Robot Uprisings

Robot Uprisings

Book - 2014
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Humans beware. As the robotic revolution continues to creep into our lives, it brings with it an impending sense of doom. What horrifying scenarios might unfold if our technology were to go awry? From self-aware robotic toys to intelligent machines violently malfunctioning, this anthology brings to life the half-formed questions and fears we all have about the increasing presence of robots in our lives. With contributions from a mix of bestselling, award-winning, and up-and-coming writers, and including a rare story by "the father of artificial intelligence," Dr. John McCarthy, Robot Uprisings meticulously describes the exhilarating and terrifying near-future in which humans can only survive by being cleverer than the rebellious machines they have created.
Publisher: New York : Vintage Books c2014
ISBN: 9780345803634
Branch Call Number: SF ROB
Characteristics: xviii, 476 p. ;,21 cm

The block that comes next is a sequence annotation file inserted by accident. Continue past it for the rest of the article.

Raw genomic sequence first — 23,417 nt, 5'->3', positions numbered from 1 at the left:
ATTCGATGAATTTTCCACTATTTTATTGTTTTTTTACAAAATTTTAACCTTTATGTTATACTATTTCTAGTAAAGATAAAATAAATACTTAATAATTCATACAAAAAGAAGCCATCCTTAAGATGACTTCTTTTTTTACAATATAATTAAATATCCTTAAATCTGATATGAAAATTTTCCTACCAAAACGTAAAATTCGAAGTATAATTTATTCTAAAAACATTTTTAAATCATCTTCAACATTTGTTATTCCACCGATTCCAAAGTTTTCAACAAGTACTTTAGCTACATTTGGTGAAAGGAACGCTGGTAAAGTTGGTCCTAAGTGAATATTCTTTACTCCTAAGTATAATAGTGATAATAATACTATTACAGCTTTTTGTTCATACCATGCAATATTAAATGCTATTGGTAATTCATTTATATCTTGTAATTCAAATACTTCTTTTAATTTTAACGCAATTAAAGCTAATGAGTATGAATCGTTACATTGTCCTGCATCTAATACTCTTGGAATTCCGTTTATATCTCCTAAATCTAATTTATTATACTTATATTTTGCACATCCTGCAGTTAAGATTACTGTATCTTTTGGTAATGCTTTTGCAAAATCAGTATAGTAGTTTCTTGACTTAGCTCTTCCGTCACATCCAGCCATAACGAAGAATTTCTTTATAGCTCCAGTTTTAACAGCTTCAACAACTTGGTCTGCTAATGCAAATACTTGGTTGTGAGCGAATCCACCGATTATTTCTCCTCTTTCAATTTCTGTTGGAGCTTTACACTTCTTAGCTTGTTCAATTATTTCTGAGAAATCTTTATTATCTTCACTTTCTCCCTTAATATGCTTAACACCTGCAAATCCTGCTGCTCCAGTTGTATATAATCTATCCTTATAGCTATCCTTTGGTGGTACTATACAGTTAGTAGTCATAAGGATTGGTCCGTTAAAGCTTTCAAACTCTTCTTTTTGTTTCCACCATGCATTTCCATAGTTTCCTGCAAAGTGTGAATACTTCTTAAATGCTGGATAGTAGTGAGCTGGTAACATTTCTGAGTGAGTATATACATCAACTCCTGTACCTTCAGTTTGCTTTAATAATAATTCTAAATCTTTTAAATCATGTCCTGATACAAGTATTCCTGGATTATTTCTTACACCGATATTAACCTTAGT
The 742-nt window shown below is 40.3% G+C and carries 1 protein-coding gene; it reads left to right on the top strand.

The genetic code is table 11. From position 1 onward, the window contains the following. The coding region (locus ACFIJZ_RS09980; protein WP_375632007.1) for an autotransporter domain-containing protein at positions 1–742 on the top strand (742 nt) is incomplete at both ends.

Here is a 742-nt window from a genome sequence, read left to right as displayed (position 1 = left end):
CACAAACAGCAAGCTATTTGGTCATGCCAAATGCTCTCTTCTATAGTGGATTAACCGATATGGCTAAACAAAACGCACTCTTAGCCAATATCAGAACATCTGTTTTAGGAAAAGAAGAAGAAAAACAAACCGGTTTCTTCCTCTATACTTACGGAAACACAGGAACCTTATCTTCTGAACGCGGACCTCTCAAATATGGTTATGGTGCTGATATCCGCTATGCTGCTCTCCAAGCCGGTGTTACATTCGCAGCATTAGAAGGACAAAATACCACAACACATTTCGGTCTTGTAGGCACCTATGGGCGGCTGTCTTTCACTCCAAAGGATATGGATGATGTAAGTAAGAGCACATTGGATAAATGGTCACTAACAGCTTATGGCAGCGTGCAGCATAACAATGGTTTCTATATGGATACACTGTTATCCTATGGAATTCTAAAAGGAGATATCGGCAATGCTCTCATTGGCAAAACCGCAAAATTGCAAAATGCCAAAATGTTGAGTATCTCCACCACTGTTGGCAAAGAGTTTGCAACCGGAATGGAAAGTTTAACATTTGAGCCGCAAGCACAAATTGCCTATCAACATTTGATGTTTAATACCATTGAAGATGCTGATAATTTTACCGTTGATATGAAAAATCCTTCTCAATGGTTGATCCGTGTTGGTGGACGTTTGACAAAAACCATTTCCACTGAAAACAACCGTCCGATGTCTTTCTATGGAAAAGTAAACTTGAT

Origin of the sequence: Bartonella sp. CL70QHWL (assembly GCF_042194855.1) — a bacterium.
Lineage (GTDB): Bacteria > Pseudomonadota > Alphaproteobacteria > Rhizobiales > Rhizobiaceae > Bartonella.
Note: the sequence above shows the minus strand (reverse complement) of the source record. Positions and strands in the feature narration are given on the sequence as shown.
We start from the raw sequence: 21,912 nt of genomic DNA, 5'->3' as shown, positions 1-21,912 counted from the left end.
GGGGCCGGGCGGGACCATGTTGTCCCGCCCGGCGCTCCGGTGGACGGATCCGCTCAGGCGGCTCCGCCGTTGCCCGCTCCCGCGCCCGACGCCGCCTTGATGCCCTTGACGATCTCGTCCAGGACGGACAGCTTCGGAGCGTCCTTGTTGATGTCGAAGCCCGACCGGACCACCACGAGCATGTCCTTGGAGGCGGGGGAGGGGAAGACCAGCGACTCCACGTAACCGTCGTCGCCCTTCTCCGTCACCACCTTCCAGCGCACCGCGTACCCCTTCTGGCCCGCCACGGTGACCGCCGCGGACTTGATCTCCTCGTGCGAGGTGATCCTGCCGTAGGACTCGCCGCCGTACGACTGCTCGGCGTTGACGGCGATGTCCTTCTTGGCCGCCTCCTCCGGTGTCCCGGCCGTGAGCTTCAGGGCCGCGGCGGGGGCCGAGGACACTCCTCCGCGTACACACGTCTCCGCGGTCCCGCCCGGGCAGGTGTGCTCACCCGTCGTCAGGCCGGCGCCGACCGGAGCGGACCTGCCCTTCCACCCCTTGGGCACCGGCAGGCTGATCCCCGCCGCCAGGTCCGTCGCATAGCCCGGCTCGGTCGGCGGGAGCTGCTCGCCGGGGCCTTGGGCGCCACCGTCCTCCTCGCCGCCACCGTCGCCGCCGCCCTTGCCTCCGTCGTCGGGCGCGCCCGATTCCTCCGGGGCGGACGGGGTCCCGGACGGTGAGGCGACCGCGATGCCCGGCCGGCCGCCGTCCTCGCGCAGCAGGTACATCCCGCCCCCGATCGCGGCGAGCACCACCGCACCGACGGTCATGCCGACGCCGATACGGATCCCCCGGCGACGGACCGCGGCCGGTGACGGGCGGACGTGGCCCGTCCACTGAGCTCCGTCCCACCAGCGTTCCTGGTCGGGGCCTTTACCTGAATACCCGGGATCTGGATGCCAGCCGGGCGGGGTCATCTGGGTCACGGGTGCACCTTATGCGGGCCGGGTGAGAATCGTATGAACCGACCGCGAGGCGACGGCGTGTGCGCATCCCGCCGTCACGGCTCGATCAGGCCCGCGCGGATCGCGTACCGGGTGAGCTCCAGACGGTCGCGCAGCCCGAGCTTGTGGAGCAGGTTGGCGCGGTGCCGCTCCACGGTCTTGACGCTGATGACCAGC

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Oct 27, 2017

Very predictable stories. Some could be swapped with others in the collection as they were that similar. I made it to around page one hundred: Trite conversations, laughable lines, ultra-predictable plot development.

Jun 27, 2016

Usually short story collections are an uneven mix in quality and interest level. Not this one. Solid and original right to the end - and make sure you read the last few - this is a collection that gets better and better as you read on!

Aug 11, 2014

A good variety of robot stories all of which were pretty high quality. Most of the stories are really more about the impacts of artificial intelligence. The implications of that are even more massive than the robots themselves.

May 05, 2014

An excellent collection of stories about Robot, and computer, uprisings. If you cherish Futurama's Bender spouting "Death to all humans" or HAL asking Dave if there is a problem, you'll find more stories to entertain and thrill you.

Many of these stories make you wish that the author had written at novel length, always a sign of a good read.


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Aug 11, 2014

from Daniel H. Wilson's story at the end of chapter 7.. "What's the point?" asks Stitch. "You can't stop progress, right?"

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